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Parshat Pekuday


(Shemot 40:36)


Tabernacle and Temple - Temporariness and Constancy

When the cloud rose up - the Shekhinah's presence in the Tabernacle was so constant that it would only leave it when the Israelites had to travel. This was not the situation in Shiloh, or in the First Temple, or in the Second Temple. However, in the Third Temple, may it be built speedily in our time, it will be even more constant, as it says, But I will be for it-says the Lord-a wall of fire around, and for glory I will be in its midst. (Zachariah 2:9).

(Seforno Shemot 40:36)


all the gold - it reports on the quantities of gold, silver, and copper used in constructing the Tabernacle, which was of much less value than was the wealth of the First Temple as described in the Book of Kings, and the wealth of Herod's Temple was even greater (Sukka 51b). Despite all that, the appearance of God's glory in Moses' Tabernacle was more constant than in the First Temple, and was not seen at all in the Second Temple. This shows that the quantity of wealth and the size of the building are not cause for the Shekhinah to reside in Israel. Rather, it is people who fear God and the deeds of such people that makes Him want to dwell in their midst.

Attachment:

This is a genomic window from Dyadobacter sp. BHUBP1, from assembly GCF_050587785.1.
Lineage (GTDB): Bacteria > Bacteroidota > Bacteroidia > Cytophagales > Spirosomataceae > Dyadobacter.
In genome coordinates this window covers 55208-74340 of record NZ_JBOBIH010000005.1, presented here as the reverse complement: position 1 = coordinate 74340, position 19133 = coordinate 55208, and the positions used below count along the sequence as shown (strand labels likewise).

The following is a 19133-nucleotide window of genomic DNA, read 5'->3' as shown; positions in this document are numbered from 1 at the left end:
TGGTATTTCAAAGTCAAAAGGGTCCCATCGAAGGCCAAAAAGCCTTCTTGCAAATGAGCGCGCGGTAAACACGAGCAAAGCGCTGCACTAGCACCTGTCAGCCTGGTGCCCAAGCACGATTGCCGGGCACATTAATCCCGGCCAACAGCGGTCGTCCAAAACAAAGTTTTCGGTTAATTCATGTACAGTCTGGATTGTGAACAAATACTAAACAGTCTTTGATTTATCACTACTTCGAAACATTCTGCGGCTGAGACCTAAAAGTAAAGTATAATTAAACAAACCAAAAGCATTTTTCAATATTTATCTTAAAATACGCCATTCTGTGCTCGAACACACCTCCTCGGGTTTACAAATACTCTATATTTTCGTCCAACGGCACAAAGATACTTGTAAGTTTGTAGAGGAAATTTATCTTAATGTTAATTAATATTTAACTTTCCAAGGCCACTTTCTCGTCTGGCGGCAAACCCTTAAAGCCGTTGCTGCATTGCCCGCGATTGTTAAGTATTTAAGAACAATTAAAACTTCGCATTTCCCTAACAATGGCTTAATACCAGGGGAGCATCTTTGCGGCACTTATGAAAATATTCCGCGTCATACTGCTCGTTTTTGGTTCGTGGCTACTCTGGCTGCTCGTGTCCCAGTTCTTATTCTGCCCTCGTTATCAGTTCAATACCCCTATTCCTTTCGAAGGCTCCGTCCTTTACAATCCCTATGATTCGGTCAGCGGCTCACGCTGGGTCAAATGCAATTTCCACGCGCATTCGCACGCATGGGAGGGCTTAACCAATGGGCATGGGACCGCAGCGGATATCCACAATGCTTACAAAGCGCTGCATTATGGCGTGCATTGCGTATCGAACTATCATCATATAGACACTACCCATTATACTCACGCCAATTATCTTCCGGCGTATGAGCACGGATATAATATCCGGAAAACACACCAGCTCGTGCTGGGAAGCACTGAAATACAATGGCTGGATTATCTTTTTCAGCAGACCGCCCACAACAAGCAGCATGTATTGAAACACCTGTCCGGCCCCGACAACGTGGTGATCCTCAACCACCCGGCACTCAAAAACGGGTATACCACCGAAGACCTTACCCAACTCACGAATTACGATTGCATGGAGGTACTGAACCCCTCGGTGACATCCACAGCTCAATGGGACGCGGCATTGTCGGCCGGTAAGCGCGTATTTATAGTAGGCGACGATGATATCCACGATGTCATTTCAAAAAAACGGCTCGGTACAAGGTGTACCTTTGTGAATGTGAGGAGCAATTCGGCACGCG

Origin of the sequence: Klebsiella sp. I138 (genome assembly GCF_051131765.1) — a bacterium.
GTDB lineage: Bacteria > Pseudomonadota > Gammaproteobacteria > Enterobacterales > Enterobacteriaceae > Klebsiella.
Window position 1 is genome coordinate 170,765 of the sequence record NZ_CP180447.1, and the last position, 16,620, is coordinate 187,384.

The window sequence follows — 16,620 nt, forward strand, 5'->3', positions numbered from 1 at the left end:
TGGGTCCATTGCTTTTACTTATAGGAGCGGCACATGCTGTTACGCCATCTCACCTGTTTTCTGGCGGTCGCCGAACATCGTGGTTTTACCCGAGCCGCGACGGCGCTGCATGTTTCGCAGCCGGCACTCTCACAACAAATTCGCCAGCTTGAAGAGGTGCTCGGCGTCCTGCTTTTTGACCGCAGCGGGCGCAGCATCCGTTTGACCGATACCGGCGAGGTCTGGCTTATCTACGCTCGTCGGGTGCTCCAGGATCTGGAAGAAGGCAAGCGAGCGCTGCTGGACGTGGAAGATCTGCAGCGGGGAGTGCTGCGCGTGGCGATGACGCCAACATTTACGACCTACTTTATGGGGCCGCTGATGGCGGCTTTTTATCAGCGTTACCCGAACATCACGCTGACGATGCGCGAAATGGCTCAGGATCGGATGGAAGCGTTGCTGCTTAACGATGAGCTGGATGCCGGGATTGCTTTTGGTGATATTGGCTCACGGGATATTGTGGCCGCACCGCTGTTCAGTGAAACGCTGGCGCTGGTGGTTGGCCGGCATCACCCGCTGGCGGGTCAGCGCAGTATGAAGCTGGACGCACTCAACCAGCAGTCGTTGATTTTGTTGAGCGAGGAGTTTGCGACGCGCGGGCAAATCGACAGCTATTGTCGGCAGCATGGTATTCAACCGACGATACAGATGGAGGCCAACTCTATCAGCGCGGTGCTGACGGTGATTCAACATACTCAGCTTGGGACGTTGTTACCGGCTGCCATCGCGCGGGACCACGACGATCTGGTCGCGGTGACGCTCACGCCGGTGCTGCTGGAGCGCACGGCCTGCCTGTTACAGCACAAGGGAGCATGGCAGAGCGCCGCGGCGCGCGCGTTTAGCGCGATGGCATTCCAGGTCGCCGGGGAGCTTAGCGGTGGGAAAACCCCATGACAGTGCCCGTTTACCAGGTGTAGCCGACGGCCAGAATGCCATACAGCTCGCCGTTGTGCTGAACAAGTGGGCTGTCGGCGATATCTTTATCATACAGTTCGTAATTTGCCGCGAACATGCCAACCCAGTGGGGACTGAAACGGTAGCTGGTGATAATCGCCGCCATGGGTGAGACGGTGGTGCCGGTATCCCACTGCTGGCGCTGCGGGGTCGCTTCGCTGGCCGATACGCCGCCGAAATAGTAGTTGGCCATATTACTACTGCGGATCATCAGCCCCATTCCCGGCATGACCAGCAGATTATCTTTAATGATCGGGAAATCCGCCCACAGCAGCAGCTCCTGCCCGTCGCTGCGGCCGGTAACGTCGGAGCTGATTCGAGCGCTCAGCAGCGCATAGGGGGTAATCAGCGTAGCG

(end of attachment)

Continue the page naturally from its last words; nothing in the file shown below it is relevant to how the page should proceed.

(Seforno Shemot 38:24)


And find favor and good understanding in the sight of God and man

Yehudah Pinchover1

This year Shabbat Shkalim falls out on the Shabbat of parashat Pekudei. It is interesting to note that the two parshiyot - Pekudei and Shkalim - as well as the haftorah from the Book of Kings, all mention the moral rectitude required of public servants who deal with communal funds.

Ours is not the first generation to be suspicious of its leaders and to gossip about them. Even our Rabbi Moses, whom the Holy One blessed be He called faithful throughout My house, was suspected of embezzling funds belonging to the Tabernacle. Midrash Tanhuma (Parashat Pekudei, 8) describes the distrust accorded to public servants and the practices of transparency they had to adopt in order to avoid talk of links between money and political power: